Caption: Helen cutting birthday cake
Every year during the week of Helen Keller’s birthday, the nation honors her during Helen Keller Deaf-Blind Awareness Week. Helen Adams Keller was born a healthy child on June 27, 1880, to Captain Arthur H. and Kate Adams Keller of Tuscumbia, Alabama. At the tender age of 19 months, she was stricken with a severe illness which left her blind and deaf.
Tuscumbia is a small southern town located on the Alabama-Tennessee state line. Who would have thought that one of the world’s greatest miracles would have taken place at a pump in Tuscumbia, Alabama? It was at this pump where Helen first realized, through the help of teacher Anne Sullivan, that the letters W-A-T-E-R, meant the cold liquid flowing over her hand. By nightfall, Helen had learned 30 words.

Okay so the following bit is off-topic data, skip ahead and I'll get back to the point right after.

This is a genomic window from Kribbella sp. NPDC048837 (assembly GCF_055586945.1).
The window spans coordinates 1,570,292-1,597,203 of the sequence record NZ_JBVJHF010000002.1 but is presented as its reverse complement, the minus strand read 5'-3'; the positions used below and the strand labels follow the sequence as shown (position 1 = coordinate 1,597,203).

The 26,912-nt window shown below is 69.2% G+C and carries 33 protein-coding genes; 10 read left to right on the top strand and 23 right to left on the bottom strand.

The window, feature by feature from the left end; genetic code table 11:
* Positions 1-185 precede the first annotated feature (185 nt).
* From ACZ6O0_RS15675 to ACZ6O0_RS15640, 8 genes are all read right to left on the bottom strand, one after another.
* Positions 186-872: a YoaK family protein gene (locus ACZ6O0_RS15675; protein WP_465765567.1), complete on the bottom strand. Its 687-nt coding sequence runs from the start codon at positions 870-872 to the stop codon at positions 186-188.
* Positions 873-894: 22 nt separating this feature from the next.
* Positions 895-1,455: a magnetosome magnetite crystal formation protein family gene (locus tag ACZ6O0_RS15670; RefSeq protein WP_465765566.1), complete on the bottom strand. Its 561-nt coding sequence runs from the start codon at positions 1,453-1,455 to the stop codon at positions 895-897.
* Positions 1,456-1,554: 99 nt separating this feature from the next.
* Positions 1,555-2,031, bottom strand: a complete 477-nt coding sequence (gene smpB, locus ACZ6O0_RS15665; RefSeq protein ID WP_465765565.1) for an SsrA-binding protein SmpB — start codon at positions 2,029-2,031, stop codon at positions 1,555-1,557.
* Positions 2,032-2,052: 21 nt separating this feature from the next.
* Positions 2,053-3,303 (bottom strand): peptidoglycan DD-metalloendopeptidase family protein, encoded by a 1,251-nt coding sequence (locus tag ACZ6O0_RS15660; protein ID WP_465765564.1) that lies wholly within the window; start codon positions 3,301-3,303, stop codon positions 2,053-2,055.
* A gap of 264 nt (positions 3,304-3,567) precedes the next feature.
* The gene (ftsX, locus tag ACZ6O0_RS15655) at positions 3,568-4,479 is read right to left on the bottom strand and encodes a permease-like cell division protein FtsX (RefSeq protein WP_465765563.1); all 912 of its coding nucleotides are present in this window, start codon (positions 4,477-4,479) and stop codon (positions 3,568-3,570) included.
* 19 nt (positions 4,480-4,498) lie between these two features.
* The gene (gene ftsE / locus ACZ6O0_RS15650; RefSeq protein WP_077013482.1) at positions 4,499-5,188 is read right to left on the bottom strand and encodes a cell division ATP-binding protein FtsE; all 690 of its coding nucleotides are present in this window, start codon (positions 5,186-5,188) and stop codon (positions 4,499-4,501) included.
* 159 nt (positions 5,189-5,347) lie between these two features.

Caption: Helen Keller and Anne Sullivan
By age 10, Helen had mastered braille as well as the manual alphabet and even learned to use the typewriter. By the time she was 16, Helen could speak well enough to go to preparatory school and to college. In 1904 she was graduated “cum laude” from Radcliffe College. Anne Sullivan stayed with her through those years, interpreting lectures and class discussions to her.
Helen Keller became one of history’s remarkable women. She dedicated her life to improving the conditions of blind and the deaf-blind around the world, lecturing in more than 25 countries.
Tuscumbia is proud to celebrate the life of their very own Helen Keller. The five day Helen Keller Festival is brimmed full of music, drama, art, games and food all designed to celebrate the accomplishments of the pride and joy of Tuscumbia!!!
For more information about the Helen Keller Festival, email firstname.lastname@example.org or call 256-383-0783.